Jillian Michaels as Doraemon/Sammy (voice)
Rob Rackstraw as Nobu/Zippy/Big Benny (voice)
Steven Kynman as Saban/Pierre/Kenny (voice)
Brian Dobson as Sobu/Blowback Bobby/Francis (voice)
Michael Dobson as Bum-Bum/Kyle (voice)
Brian Drummond as James/Zippy's father (voice)
Laura Drummond as Zippy's mother/ Violet's mother/ Giant's mother (voice)
Len Carlson as Violet's father/ Giant's father (voice)
Gideon Emery as Nobu's father/ Ace's father (voice)
Alyson Court as Nobu's mother/ Ace's mother (voice)
Richard Nicholls as Ace Perfect/Voiceover Instructor (voice)
Michael Coleman as Angus/Tommy/Nobisuke (voice)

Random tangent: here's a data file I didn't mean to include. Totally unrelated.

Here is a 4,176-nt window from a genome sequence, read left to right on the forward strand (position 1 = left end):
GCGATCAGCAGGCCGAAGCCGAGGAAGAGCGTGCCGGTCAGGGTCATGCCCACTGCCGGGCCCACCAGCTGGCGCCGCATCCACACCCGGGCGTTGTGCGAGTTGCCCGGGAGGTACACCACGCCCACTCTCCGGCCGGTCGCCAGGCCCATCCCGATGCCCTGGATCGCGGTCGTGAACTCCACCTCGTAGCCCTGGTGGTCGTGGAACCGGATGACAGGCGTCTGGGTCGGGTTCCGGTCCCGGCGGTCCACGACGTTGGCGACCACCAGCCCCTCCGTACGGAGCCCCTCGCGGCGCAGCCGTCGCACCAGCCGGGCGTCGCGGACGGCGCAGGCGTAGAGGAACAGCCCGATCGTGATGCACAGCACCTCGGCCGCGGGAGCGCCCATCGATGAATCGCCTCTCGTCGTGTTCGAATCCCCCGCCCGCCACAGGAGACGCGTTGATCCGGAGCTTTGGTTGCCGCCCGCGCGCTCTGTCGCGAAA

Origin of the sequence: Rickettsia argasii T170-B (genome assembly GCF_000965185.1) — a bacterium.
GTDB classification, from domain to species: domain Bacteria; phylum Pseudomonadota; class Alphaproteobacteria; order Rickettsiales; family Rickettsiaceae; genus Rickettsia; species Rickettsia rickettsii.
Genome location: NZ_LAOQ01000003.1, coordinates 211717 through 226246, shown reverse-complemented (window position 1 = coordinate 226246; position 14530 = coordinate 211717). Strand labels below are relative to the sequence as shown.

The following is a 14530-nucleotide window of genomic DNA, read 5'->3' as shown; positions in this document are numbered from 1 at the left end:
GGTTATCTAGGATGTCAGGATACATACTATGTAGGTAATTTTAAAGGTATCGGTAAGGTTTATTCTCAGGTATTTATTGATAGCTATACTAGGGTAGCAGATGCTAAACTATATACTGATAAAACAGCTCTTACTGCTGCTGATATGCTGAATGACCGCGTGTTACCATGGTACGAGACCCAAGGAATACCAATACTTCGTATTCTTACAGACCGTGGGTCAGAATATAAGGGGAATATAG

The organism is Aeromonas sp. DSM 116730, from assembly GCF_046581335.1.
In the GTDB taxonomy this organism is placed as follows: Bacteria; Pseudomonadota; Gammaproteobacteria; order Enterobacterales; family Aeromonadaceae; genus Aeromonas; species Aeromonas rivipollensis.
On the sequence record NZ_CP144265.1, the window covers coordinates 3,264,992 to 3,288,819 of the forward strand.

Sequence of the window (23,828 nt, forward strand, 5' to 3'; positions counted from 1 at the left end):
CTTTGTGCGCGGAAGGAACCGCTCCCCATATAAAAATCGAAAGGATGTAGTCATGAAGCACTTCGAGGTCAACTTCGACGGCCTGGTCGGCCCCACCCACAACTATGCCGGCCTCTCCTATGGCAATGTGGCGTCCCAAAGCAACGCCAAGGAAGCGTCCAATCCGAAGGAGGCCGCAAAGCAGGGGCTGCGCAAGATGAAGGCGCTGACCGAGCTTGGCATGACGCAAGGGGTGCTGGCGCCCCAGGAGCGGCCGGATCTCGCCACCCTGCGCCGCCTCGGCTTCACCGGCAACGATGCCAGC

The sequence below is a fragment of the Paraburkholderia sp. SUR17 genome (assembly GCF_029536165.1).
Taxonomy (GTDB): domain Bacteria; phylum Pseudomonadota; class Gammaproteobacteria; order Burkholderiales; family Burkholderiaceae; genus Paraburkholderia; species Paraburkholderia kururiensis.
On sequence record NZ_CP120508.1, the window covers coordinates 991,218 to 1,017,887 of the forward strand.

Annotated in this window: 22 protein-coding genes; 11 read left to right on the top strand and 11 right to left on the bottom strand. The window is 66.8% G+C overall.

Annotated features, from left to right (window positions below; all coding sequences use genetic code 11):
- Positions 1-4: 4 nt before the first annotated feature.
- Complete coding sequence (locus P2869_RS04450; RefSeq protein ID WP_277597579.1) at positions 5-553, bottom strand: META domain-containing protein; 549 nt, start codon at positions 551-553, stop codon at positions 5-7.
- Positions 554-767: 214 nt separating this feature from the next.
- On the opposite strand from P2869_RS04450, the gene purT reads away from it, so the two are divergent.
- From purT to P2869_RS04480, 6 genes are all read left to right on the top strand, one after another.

Live Action Cast
David Tennant as Stan, a lazy, clumsy, selfish, nonsense, mischievous, and fun-loving assistant to Doraemon, Nobu, and the kids. He talks nonsense and speaks in a British accent.
Michael Dobson as Dr. Doom, a deleted character and the original main antagonist of this film.
Problems and Changes
The reason for the box-office bomb of this movie is because it was heavily edited (original Japanese version included) after a test screening in Japan. There was a deleted live-action character named Mr. Doom, played by Michael Dobson, who also voiced Bum-Bum. He was the one who wanted to destroy the Secret Gadget Museum, not Blowback Bobby, like in the final cut. Stan also originally died at the climax of the film, instead of surviving in the final cut. The Dr. Doom character and Stan's death scene were deleted due to complaints of parents that the character was too scary, and the death scene was too dramatic.